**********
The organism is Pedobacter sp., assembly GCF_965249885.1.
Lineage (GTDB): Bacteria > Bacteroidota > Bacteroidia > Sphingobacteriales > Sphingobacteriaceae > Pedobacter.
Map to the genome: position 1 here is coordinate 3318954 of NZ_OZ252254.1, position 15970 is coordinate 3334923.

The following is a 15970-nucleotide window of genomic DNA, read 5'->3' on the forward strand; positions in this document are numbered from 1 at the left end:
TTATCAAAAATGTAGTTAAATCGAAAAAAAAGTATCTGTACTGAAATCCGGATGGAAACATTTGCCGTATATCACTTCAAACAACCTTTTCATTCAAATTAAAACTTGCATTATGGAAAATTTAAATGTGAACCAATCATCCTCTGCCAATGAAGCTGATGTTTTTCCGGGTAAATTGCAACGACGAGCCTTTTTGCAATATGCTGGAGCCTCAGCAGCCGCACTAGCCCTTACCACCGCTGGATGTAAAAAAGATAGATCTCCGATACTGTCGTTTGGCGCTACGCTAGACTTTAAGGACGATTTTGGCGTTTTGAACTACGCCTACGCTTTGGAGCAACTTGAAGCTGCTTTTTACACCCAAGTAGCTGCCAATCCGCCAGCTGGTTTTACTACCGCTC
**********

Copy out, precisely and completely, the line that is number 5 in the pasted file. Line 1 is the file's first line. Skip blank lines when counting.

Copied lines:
TTATCAAAAATGTAGTTAAATCGAAAAAAAAGTATCTGTACTGAAATCCGGATGGAAACATTTGCCGTATATCACTTCAAACAACCTTTTCATTCAAATTAAAACTTGCATTATGGAAAATTTAAATGTGAACCAATCATCCTCTGCCAATGAAGCTGATGTTTTTCCGGGTAAATTGCAACGACGAGCCTTTTTGCAATATGCTGGAGCCTCAGCAGCCGCACTAGCCCTTACCACCGCTGGATGTAAAAAAGATAGATCTCCGATACTGTCGTTTGGCGCTACGCTAGACTTTAAGGACGATTTTGGCGTTTTGAACTACGCCTACGCTTTGGAGCAACTTGAAGCTGCTTTTTACACCCAAGTAGCTGCCAATCCGCCAGCTGGTTTTACTACCGCTC